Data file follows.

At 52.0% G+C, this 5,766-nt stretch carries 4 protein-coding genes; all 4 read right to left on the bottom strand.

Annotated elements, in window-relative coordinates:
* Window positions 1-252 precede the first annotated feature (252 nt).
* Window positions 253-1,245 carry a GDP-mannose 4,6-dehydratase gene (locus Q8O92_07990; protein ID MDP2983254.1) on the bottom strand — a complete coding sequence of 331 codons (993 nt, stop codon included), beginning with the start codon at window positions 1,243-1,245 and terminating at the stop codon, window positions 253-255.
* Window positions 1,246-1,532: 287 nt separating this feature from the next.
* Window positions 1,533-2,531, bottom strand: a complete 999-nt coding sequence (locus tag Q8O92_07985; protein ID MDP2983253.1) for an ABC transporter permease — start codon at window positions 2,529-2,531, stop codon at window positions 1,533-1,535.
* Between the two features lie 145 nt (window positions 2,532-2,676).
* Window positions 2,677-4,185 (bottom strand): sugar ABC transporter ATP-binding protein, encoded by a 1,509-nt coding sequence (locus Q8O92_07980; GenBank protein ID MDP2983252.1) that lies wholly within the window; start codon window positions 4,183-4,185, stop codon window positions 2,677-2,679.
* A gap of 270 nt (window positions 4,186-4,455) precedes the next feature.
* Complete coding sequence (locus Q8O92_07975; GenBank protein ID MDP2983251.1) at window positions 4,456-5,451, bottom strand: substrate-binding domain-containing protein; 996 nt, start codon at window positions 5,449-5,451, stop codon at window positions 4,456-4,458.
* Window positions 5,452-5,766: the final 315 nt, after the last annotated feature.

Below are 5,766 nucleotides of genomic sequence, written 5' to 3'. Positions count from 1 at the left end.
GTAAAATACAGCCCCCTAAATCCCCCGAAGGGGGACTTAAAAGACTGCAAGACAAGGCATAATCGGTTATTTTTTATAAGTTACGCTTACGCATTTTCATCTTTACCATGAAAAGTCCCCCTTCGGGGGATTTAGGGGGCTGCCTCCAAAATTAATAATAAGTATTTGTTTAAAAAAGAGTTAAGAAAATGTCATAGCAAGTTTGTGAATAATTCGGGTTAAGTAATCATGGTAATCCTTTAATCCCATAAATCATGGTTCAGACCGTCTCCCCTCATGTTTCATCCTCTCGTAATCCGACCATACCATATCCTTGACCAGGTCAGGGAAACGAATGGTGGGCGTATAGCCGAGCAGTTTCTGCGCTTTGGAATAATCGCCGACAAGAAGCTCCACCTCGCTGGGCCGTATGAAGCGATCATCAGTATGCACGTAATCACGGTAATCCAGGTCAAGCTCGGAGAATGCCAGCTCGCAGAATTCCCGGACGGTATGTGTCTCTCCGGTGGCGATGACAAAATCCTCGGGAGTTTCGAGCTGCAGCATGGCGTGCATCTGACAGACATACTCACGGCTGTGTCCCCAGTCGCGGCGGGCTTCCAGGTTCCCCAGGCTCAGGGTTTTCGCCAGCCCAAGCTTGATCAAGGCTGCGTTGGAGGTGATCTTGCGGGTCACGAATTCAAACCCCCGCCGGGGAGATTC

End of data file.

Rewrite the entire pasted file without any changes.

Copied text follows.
At 52.0% G+C, this 5,766-nt stretch carries 4 protein-coding genes; all 4 read right to left on the bottom strand.

Annotated elements, in window-relative coordinates:
* Window positions 1-252 precede the first annotated feature (252 nt).
* Window positions 253-1,245 carry a GDP-mannose 4,6-dehydratase gene (locus Q8O92_07990; protein ID MDP2983254.1) on the bottom strand — a complete coding sequence of 331 codons (993 nt, stop codon included), beginning with the start codon at window positions 1,243-1,245 and terminating at the stop codon, window positions 253-255.
* Window positions 1,246-1,532: 287 nt separating this feature from the next.
* Window positions 1,533-2,531, bottom strand: a complete 999-nt coding sequence (locus tag Q8O92_07985; protein ID MDP2983253.1) for an ABC transporter permease — start codon at window positions 2,529-2,531, stop codon at window positions 1,533-1,535.
* Between the two features lie 145 nt (window positions 2,532-2,676).
* Window positions 2,677-4,185 (bottom strand): sugar ABC transporter ATP-binding protein, encoded by a 1,509-nt coding sequence (locus Q8O92_07980; GenBank protein ID MDP2983252.1) that lies wholly within the window; start codon window positions 4,183-4,185, stop codon window positions 2,677-2,679.
* A gap of 270 nt (window positions 4,186-4,455) precedes the next feature.
* Complete coding sequence (locus Q8O92_07975; GenBank protein ID MDP2983251.1) at window positions 4,456-5,451, bottom strand: substrate-binding domain-containing protein; 996 nt, start codon at window positions 5,449-5,451, stop codon at window positions 4,456-4,458.
* Window positions 5,452-5,766: the final 315 nt, after the last annotated feature.

Below are 5,766 nucleotides of genomic sequence, written 5' to 3'. Positions count from 1 at the left end.
GTAAAATACAGCCCCCTAAATCCCCCGAAGGGGGACTTAAAAGACTGCAAGACAAGGCATAATCGGTTATTTTTTATAAGTTACGCTTACGCATTTTCATCTTTACCATGAAAAGTCCCCCTTCGGGGGATTTAGGGGGCTGCCTCCAAAATTAATAATAAGTATTTGTTTAAAAAAGAGTTAAGAAAATGTCATAGCAAGTTTGTGAATAATTCGGGTTAAGTAATCATGGTAATCCTTTAATCCCATAAATCATGGTTCAGACCGTCTCCCCTCATGTTTCATCCTCTCGTAATCCGACCATACCATATCCTTGACCAGGTCAGGGAAACGAATGGTGGGCGTATAGCCGAGCAGTTTCTGCGCTTTGGAATAATCGCCGACAAGAAGCTCCACCTCGCTGGGCCGTATGAAGCGATCATCAGTATGCACGTAATCACGGTAATCCAGGTCAAGCTCGGAGAATGCCAGCTCGCAGAATTCCCGGACGGTATGTGTCTCTCCGGTGGCGATGACAAAATCCTCGGGAGTTTCGAGCTGCAGCATGGCGTGCATCTGACAGACATACTCACGGCTGTGTCCCCAGTCGCGGCGGGCTTCCAGGTTCCCCAGGCTCAGGGTTTTCGCCAGCCCAAGCTTGATCAAGGCTGCGTTGGAGGTGATCTTGCGGGTCACGAATTCAAACCCCCGCCGGGGAGATTC